Lillie Baccus Interviewed By Irene Robertson
Interviewer: Miss Irene Robertson
Person interviewed: Lillie Baccus, Madison, Arkansas
"I'll tell you what I heard. I was too little to remember the Civil War.
Mama's owner was ---- Dillard. She called him 'Master' Dillard. Papa's
owner was ---- Smith. He called him 'Master' Smith. Mama was named Ann
and papa Arthur Smith. I was born at West Point, Mississippi. I heard ma
say she was sold. She said Pattick sold her. She had to leave her two
children Cherry and Ann. Mama was a field hand. So was grandma yet she
worked in the house some she said. After freedom Cherry and Ann come to
mama. She was going to be sold agin but was freed before sold.
"Mama didn't live only till I was about three years old, so I don't know
enough to tell you about her. Grandma raised us. She was sold twice. She
said she run out of the house to pick up a star when the stars fell.
They showered down and disappeared.
"The Yankees camped close to where they lived, close to West Point,
Mississippi, but in the country close to an artesian well. The well was
on their place. The Yankees stole grandma and kept her at their tent.
They meant to take her on to wait on them and use but when they started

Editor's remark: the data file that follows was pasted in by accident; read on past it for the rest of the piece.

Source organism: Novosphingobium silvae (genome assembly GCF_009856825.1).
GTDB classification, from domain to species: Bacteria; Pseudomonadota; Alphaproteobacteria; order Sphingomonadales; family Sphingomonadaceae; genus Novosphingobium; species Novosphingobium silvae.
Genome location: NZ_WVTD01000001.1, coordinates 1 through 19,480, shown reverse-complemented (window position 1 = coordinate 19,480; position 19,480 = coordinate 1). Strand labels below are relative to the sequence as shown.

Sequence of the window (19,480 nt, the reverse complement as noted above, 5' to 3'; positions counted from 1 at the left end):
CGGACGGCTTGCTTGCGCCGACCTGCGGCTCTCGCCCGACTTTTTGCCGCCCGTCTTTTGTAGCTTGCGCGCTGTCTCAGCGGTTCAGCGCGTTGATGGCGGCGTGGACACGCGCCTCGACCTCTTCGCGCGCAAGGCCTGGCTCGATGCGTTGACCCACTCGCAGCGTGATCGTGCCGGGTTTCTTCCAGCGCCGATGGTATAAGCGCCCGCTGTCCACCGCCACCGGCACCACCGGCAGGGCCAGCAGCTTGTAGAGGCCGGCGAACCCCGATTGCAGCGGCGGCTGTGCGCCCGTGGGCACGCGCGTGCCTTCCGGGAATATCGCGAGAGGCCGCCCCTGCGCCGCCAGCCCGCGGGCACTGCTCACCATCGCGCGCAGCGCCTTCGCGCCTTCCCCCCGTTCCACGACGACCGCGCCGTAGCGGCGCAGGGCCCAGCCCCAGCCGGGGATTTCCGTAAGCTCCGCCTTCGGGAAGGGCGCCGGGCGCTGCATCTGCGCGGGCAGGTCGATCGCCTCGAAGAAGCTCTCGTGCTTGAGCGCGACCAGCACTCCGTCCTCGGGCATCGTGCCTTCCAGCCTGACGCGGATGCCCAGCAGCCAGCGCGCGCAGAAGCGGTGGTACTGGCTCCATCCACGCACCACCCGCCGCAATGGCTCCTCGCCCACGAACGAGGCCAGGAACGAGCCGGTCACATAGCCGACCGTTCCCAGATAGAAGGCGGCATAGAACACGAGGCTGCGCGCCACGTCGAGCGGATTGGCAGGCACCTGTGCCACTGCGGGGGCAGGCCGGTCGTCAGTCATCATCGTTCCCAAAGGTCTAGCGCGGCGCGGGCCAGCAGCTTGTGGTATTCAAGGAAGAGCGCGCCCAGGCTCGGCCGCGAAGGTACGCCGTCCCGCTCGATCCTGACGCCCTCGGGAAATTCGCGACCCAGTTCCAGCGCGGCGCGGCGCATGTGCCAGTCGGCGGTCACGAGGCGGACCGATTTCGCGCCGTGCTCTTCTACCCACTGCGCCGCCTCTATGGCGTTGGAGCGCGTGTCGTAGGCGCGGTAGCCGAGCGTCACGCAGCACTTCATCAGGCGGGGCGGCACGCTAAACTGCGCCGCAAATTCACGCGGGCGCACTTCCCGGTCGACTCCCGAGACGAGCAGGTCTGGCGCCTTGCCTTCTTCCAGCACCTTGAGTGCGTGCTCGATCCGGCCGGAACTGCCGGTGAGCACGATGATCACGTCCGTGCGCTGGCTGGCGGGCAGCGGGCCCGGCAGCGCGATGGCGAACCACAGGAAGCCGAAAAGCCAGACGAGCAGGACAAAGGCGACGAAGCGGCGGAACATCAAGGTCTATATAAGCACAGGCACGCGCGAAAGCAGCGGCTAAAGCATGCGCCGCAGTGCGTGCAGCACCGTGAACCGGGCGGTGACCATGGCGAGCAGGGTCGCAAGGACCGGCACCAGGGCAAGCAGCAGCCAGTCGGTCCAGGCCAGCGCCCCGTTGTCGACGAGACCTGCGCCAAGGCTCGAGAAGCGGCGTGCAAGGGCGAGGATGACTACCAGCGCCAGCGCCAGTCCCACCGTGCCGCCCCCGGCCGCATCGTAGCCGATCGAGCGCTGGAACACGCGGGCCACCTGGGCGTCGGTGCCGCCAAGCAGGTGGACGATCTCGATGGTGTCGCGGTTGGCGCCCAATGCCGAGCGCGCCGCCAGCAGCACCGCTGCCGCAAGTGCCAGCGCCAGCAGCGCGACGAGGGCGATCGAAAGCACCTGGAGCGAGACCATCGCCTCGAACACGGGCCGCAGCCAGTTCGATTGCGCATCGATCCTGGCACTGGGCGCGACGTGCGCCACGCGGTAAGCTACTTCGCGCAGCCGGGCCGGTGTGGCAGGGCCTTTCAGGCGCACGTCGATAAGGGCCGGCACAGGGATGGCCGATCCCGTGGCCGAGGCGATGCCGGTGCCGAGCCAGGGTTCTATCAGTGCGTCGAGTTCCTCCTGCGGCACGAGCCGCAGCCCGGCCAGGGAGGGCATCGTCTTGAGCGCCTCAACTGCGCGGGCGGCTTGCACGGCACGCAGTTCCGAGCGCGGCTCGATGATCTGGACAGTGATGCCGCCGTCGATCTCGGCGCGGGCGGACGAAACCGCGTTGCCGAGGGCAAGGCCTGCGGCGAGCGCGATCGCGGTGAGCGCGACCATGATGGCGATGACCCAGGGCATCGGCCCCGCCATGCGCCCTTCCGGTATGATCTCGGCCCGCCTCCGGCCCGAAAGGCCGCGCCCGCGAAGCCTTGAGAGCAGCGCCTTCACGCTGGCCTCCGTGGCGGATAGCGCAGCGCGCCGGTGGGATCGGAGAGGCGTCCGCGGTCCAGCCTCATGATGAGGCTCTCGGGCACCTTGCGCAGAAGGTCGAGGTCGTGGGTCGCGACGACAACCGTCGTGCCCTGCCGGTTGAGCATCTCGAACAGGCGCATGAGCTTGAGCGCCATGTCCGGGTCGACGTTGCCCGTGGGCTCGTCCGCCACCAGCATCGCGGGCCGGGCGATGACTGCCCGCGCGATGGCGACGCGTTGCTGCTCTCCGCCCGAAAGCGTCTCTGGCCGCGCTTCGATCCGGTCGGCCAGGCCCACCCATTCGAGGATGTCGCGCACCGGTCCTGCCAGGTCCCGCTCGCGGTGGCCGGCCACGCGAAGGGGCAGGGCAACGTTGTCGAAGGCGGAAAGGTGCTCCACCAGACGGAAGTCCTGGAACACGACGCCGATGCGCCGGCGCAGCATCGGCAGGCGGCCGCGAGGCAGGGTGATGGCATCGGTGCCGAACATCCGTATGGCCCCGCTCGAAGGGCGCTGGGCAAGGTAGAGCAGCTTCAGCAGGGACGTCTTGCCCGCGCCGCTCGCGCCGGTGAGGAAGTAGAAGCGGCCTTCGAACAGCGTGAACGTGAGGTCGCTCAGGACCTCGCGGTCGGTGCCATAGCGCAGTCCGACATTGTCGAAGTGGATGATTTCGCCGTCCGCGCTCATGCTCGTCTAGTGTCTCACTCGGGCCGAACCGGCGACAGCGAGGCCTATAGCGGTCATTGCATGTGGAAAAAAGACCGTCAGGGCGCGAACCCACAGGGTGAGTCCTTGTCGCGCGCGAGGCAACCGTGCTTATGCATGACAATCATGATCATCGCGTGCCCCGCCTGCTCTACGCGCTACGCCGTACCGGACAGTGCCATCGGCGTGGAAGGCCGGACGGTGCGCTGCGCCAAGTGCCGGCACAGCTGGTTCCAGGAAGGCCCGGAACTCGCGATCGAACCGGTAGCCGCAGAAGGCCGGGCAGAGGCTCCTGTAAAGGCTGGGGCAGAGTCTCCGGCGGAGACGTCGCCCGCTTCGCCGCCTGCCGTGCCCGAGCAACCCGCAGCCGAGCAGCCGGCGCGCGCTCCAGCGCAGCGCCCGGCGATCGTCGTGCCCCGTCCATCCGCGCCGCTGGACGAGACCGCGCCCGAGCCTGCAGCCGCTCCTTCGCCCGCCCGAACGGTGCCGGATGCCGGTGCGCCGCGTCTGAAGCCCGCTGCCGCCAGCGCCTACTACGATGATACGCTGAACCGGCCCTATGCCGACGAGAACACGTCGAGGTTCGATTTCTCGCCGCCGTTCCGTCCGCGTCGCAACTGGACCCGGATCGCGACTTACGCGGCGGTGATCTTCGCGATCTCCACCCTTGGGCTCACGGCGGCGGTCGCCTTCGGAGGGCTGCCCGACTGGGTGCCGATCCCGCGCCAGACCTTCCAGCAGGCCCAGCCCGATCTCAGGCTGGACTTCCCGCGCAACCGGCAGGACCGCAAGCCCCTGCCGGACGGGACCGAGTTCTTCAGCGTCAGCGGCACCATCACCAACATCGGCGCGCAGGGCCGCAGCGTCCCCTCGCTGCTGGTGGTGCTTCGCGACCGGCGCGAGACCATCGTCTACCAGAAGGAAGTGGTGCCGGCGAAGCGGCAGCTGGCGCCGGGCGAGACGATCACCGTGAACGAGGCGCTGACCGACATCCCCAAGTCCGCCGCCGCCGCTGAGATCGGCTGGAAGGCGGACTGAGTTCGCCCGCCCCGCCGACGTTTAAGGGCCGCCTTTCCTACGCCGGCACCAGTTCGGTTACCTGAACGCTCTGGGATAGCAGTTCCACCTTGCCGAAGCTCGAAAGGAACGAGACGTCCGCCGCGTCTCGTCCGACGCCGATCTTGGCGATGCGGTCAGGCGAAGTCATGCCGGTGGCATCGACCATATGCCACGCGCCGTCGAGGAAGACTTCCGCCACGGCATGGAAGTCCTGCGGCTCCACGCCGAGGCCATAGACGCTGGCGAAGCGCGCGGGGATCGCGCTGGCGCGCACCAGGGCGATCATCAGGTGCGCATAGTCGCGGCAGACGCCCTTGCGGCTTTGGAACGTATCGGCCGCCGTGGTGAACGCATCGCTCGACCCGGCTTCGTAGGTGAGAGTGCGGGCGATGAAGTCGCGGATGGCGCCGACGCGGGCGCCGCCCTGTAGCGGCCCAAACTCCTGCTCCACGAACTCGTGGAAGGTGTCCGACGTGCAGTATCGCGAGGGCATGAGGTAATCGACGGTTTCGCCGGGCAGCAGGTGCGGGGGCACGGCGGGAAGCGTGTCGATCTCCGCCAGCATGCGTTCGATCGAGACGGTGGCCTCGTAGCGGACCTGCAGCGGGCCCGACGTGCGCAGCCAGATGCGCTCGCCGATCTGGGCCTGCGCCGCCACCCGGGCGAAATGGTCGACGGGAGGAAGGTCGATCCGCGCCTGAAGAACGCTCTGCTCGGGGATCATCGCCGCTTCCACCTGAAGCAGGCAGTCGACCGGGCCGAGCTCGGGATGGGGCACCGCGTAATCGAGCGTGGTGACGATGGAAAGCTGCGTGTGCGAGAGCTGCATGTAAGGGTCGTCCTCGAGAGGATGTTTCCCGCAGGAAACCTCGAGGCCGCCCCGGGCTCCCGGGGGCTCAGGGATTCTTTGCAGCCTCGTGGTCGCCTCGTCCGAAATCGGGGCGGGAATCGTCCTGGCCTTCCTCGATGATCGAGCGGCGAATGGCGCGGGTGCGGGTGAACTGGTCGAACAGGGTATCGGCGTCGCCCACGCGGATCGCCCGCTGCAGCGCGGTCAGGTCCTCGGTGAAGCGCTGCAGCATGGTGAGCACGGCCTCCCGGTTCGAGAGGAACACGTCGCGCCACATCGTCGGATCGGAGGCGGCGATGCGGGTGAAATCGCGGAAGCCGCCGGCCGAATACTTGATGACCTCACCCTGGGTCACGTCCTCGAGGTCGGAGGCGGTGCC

to move old master spicioned they had her hid down there. He watched out
and seen her when they was going to load her up. He went and got the
head man to make them give her up. She was so glad to come home. Glad to
see him cause she wanted to see him. They watched her so close she was
afraid they would shoot her leaving. She lived to be 101 years old. She
raised me. She used to tell how the overseer would whip her in the
field. They wasn't good to her in that way.
"I have three living children and eleven dead. I married twice. My first
husband is living. My second husband is dead. I married in day time in
the church the last time. All else ever took place in my life was hard
work. I worked in the field till I was too old to hit a tap. I live wid
my children. I get $8 and commodities.
"I come to Arkansas because they said money was easy to get--growed on
bushes. I had four little children to make a living for and they said it
"I think people is better than they was long time ago. Times is harder.
People have to buy everything they have as high as they is, makes money
scarce nearly bout a place as hen's teeth. Hens ain't got no teeth. We
don't have much money I tell you. The Welfare gives me $8."
Lila Rutherford Lily Perry